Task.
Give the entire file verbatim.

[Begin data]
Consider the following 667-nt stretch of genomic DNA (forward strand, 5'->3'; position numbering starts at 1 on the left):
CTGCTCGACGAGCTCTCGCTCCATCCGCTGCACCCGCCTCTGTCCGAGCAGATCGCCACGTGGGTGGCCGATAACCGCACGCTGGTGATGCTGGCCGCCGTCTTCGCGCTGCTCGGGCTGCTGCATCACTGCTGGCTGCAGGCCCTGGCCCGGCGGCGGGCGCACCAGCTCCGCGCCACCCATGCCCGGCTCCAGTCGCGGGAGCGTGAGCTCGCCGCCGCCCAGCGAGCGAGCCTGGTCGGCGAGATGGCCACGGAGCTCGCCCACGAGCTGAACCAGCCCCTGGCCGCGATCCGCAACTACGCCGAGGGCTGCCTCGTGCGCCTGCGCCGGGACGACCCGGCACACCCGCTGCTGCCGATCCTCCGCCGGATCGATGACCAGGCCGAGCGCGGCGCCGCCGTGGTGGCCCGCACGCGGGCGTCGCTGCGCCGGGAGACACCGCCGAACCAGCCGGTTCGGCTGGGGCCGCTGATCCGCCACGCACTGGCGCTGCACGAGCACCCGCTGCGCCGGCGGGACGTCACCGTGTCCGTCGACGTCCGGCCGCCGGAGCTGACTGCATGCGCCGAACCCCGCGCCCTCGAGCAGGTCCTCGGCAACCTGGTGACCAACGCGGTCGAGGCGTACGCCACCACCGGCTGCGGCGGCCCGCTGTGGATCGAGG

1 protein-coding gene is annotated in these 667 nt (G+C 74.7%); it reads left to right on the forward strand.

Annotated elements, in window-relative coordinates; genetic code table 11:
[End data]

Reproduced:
Consider the following 667-nt stretch of genomic DNA (forward strand, 5'->3'; position numbering starts at 1 on the left):
CTGCTCGACGAGCTCTCGCTCCATCCGCTGCACCCGCCTCTGTCCGAGCAGATCGCCACGTGGGTGGCCGATAACCGCACGCTGGTGATGCTGGCCGCCGTCTTCGCGCTGCTCGGGCTGCTGCATCACTGCTGGCTGCAGGCCCTGGCCCGGCGGCGGGCGCACCAGCTCCGCGCCACCCATGCCCGGCTCCAGTCGCGGGAGCGTGAGCTCGCCGCCGCCCAGCGAGCGAGCCTGGTCGGCGAGATGGCCACGGAGCTCGCCCACGAGCTGAACCAGCCCCTGGCCGCGATCCGCAACTACGCCGAGGGCTGCCTCGTGCGCCTGCGCCGGGACGACCCGGCACACCCGCTGCTGCCGATCCTCCGCCGGATCGATGACCAGGCCGAGCGCGGCGCCGCCGTGGTGGCCCGCACGCGGGCGTCGCTGCGCCGGGAGACACCGCCGAACCAGCCGGTTCGGCTGGGGCCGCTGATCCGCCACGCACTGGCGCTGCACGAGCACCCGCTGCGCCGGCGGGACGTCACCGTGTCCGTCGACGTCCGGCCGCCGGAGCTGACTGCATGCGCCGAACCCCGCGCCCTCGAGCAGGTCCTCGGCAACCTGGTGACCAACGCGGTCGAGGCGTACGCCACCACCGGCTGCGGCGGCCCGCTGTGGATCGAGG

1 protein-coding gene is annotated in these 667 nt (G+C 74.7%); it reads left to right on the forward strand.

Annotated elements, in window-relative coordinates; genetic code table 11: